I have attended dozens of community meetings where the recurring topic is development on all scales.  Increasingly, I hear frustration from all sides — developers, residents and property owners — which stems from a process where there is lack of a shared vision and understanding of expectations. I hear from longtime renters – and 70 percent of residents are renters – who are afraid they won’t be able to afford to stay in East Boston because of the ever-rising rents, and $4,8000 rents along the waterfront threaten to raise rents even higher. I want to bring residents back to the conversation, dust off our 14-year-old neighborhood master plan, and make sure all the projects slated for construction fit with an inclusive, equitable vision for East Boston. If that means pressing pause on some developments, then so be it. But our future is worth it, because getting it wrong means living with the consequences for another half-century or more.

EBT: With woman’s rights coming under attack in several states, Gov. Deval Patrick over the summer signed a buffer zone billpreserving protesters’ right to free speech while still creating safeguards that protect patients and employees from physical and verbal harassment at reproductive health care facilities such as abortion clinics. Are you pro-choice, pro-life and do you agree with the law singed by the governor?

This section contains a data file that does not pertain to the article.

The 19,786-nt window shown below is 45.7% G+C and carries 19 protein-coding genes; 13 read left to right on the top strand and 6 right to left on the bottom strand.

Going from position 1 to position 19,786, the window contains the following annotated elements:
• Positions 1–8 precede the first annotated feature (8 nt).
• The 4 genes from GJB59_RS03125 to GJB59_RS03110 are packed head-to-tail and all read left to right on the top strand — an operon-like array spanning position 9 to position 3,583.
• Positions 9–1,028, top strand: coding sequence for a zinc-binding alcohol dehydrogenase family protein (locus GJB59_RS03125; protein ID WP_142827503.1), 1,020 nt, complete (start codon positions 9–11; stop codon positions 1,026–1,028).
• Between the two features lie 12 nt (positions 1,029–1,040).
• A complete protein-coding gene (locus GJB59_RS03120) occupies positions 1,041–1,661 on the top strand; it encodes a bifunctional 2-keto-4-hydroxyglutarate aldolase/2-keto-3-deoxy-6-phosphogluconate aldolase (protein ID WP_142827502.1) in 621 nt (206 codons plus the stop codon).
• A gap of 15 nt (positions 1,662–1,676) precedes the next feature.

CM: Abortion should be legal, safe and rare. I gave birth to my daughter at 19 and was grateful for the opportunity to choose that outcome. Massachusetts leads the nation in reproductive rights, and I intend to work to keep it that way.

I support a buffer zone between protestors and patients outside reproductive health facilities. For one, women visit these facilities for a host of medical reasons, abortion being only a small percentage of the procedures performed. Second, women’s reproductive healthcare is such a sensitive, personal issue, and no woman – absolutely no one – should have to fight a crowd of protestors to visit her doctor.

EBT: Is there anything else you would like to add addressing the voters of East Boston?

CM: Our democratic system was designed so that elected officials would periodically be subject to reviews of their performance by their bosses, which is us. That’s what elections are for. The system is most fair and representative when it works this way. Sadly, few East Boston elections in recent memory have been contested, and we’re out of practice in terms of holding our elected officials accountable for how well they represent us.